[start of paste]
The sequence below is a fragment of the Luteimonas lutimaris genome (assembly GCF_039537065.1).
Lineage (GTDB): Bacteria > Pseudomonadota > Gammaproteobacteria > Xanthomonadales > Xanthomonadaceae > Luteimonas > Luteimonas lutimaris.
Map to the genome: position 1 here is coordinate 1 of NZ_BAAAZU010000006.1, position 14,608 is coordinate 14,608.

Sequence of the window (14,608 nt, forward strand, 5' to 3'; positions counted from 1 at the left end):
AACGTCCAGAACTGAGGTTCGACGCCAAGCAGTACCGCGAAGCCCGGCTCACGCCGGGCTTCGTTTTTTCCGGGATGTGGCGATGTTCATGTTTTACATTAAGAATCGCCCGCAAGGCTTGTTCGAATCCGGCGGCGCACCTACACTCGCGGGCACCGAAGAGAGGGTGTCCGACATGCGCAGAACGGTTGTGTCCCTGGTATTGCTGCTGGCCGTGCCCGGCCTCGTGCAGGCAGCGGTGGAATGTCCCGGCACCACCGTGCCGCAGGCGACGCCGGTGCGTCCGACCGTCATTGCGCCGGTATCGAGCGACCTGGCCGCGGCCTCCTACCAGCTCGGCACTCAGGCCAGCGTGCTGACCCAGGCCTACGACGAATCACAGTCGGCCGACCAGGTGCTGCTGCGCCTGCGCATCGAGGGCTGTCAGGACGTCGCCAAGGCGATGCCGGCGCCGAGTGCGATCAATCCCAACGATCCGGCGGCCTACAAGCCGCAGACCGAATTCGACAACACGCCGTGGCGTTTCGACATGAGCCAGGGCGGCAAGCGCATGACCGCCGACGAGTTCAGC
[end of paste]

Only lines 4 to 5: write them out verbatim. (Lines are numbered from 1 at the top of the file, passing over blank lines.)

Sequence of the window (14,608 nt, forward strand, 5' to 3'; positions counted from 1 at the left end):
AACGTCCAGAACTGAGGTTCGACGCCAAGCAGTACCGCGAAGCCCGGCTCACGCCGGGCTTCGTTTTTTCCGGGATGTGGCGATGTTCATGTTTTACATTAAGAATCGCCCGCAAGGCTTGTTCGAATCCGGCGGCGCACCTACACTCGCGGGCACCGAAGAGAGGGTGTCCGACATGCGCAGAACGGTTGTGTCCCTGGTATTGCTGCTGGCCGTGCCCGGCCTCGTGCAGGCAGCGGTGGAATGTCCCGGCACCACCGTGCCGCAGGCGACGCCGGTGCGTCCGACCGTCATTGCGCCGGTATCGAGCGACCTGGCCGCGGCCTCCTACCAGCTCGGCACTCAGGCCAGCGTGCTGACCCAGGCCTACGACGAATCACAGTCGGCCGACCAGGTGCTGCTGCGCCTGCGCATCGAGGGCTGTCAGGACGTCGCCAAGGCGATGCCGGCGCCGAGTGCGATCAATCCCAACGATCCGGCGGCCTACAAGCCGCAGACCGAATTCGACAACACGCCGTGGCGTTTCGACATGAGCCAGGGCGGCAAGCGCATGACCGCCGACGAGTTCAGC